Acta of Turin Polytechnic University in Tashkent


The article analyzes the scientific problems of the copper industry. In particular, the main problem with the classical production of copper is the causes of large amounts of slag and the negative impact of these wastes on the environment. Accordingly, the main component that forms the slag is iron, and the higher its content in the original copper concentrate, the more slag is formed, and at the same time a large amount of copper metal is released into the waste. The departure is indicated by evidence. To prevent this problem, a technology has been proposed to reduce copper sulfide concentrates by first oxidizing them in a “Hot Layer” furnace at 850 ◦ C and then using ammonia vapors. The recovery process was carried out in a Waelz furnace (or rotary tube furnace) using a stepwise recovery method in the temperature range of 550 - 1000 ◦C. The results of chemical and phase analysis of samples taken from laboratory and semi-industrial experiments in the process are presented in the form of tables and XRD. The results were discussed and the thermodynamic possibilities of the process were studied. During the reduction process, the equilibrium states of the reactions of the oxides with ammonia vapors were studied and it was concluded that the temperature inside the furnace should be kept around 677 ◦C for the process to flow optimally.

First Page

INTRODUCTION AND LITERATURE REVIEW It is known that 85% of the world’s copper is obtained by pyrometallurgy and 10-15% by hydrometallurgy. The choice of technology for copper production depends primarily on the mineral form of the copper in the ore. For example, if the ore contains copper in the form of complete sulfides, then, of course, pyrometallurgical methods are used [1]. If in the form of oxides, then hydrometallurgical or combined methods are used. In addition, metallurgical production also depends on the natural, economic and geological potential of the region, i.e. the availability of coke, natural gas and similar natural resources required for production is important [2, 3]. Most enterprises around the world, such as the Almalyk Mining and Metallurgical Combine (AMMC, Uzbekistan), use the classic pyrometallurgical scheme of blister copper production. Accordingly, copper sulphide ores are first en- riched by flotation to obtain a concentrate containing 16-20% copper. The obtained copper concentrate is loaded into met- allurgical furnaces for thermal processing at high tempera- tures [4]. Metallurgical plants have several types of smelt- ing furnaces designed to process copper raw materials. Ex- amples include smelting furnaces such as the Reverberatory, the Oxygen Torch, and the Vanyukov Furnaces. Although the principles of operation of these smelting furnaces are differ- ent, the products are similar, such as copper matte (30-50% Cu), slag and industrial gases. The intermediate product is copper, which is converted into matte, where blister copper (96-98% Cu) is obtained by oxidizing unnecessary elements in the matte in the presence of atmospheric oxygen. The blis- ter copper is then poured into anode molds during electroly- sis and sent for electrolysis, resulting in high-quality copper cathodes (99.99% Cu) [5, 6, 7, 8, 9, 10].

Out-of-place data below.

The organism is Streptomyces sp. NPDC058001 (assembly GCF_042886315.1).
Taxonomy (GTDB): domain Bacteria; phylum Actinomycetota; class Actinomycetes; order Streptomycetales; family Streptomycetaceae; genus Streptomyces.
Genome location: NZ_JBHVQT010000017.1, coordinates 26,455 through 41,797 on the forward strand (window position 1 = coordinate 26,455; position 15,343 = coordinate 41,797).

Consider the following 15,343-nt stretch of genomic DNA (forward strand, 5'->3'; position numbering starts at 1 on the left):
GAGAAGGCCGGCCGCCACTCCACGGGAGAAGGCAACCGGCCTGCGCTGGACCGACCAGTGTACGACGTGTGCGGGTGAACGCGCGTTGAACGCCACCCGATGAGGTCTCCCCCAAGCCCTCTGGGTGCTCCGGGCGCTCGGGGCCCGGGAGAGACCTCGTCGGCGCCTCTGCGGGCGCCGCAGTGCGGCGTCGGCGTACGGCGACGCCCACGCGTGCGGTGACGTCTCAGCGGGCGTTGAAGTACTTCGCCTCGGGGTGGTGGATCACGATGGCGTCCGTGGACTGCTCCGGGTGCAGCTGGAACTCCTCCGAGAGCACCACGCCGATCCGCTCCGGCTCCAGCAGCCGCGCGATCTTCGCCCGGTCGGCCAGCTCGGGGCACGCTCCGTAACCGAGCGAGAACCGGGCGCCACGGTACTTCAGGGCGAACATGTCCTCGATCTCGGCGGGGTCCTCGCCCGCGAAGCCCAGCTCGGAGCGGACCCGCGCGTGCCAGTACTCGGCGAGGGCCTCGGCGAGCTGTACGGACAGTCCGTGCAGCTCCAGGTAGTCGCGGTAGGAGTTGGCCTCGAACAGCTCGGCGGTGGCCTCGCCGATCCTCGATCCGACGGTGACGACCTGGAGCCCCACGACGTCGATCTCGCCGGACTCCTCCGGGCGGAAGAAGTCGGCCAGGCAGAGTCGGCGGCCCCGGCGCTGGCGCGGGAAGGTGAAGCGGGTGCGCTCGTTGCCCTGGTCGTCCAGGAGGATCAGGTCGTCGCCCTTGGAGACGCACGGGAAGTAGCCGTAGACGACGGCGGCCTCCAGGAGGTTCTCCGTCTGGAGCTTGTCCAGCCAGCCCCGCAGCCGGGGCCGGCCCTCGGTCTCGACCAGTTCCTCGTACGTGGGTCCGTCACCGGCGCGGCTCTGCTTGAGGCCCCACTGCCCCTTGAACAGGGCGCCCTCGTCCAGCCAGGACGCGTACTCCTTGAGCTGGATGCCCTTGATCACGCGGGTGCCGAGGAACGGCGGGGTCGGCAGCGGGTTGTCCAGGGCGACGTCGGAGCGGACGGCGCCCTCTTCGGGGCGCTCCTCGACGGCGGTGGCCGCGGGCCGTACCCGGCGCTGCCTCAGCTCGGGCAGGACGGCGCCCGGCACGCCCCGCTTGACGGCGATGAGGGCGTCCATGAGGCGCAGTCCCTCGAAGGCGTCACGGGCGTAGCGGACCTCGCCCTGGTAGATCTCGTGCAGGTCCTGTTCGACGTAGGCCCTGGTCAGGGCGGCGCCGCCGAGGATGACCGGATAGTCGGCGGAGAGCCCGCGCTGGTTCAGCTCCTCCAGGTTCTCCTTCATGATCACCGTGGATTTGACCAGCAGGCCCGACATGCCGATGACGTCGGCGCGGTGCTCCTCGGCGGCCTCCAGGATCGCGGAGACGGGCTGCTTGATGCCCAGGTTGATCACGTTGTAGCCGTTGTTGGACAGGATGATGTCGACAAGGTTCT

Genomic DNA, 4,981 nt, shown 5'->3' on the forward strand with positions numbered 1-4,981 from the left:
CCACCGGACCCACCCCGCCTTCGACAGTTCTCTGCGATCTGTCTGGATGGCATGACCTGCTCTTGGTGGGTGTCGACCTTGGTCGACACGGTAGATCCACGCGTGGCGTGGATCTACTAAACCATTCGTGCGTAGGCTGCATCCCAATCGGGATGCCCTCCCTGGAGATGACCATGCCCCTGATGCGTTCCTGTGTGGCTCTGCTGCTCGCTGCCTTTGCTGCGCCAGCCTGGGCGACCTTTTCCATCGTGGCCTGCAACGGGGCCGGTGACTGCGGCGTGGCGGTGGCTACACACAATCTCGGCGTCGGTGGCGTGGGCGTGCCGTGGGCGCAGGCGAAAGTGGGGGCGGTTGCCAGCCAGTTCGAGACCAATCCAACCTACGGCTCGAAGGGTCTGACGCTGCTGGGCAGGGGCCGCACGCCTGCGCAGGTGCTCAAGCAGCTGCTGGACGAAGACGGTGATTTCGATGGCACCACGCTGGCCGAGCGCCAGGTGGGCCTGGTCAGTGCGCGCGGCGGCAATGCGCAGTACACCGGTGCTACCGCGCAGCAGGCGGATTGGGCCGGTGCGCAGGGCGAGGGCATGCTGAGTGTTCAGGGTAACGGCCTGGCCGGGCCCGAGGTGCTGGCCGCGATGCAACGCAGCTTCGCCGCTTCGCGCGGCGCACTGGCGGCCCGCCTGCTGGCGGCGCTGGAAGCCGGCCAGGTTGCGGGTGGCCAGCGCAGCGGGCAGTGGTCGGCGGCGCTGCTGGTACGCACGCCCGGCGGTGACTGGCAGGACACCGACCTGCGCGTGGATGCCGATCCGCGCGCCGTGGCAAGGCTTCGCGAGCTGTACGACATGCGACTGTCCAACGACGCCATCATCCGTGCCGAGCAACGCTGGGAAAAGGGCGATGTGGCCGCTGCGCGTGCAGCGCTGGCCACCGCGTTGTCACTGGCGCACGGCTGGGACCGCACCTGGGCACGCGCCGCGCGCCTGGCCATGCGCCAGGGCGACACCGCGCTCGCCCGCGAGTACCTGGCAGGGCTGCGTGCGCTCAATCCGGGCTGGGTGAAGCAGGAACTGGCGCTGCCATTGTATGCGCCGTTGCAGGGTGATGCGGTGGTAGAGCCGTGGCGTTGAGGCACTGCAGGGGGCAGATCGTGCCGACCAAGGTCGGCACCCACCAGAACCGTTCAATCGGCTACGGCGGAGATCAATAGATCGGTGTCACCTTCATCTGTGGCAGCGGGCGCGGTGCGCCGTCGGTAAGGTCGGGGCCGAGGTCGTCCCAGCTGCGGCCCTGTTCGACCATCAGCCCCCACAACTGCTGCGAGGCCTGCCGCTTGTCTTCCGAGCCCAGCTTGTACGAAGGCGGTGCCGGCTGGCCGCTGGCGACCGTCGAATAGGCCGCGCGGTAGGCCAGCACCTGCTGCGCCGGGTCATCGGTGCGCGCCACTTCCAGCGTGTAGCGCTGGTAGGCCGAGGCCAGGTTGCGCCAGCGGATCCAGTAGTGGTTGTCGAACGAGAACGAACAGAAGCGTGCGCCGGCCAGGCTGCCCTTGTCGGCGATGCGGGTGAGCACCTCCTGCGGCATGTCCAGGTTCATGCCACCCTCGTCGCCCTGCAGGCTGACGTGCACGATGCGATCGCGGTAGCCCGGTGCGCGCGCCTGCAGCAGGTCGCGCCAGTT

Last Page

CONCLUSION Based on the analysis of waste-free and innovative meth- ods of reduction of oxidized copper-iron concentrates, the main possibilities of extraction of metals from rich copper concentrates were identified. The most convenient way to implement this technology is a Waelz furnace (or rotary kiln), which uses ammonia vapor as a reducing agent. The basic parameters of the furnace required to ensure the flow of the process are indicated. This method made it possible to ex- tract both copper metal and metallized iron raw materials from oxidized copper concentrates in one go. In addition, the loss of precious metals in copper concentrate with waste - slag was prevented. The chemical composition and mineralogical composition of the semi-finished product obtained by oxidative roasting of copper sulfide concentrate were determined. According to this, the main component is copper (I) –ferrite in the system. The reduction of oxidized copper concentrate with ammo- nia vapors increased the separation of metals from the fin- ished product. The main reason for this is that the system does not produce slag that is difficult to process. The specific chemical reactions that take place during the recovery process, their mechanism and thermodynamic ca- pabilities are described. Factors that negatively affect the speed of the process and ways to overcome them were discussed and an optimal tem- perature of 950 K (677 oC ) was selected to improve the flow of the reduction process.



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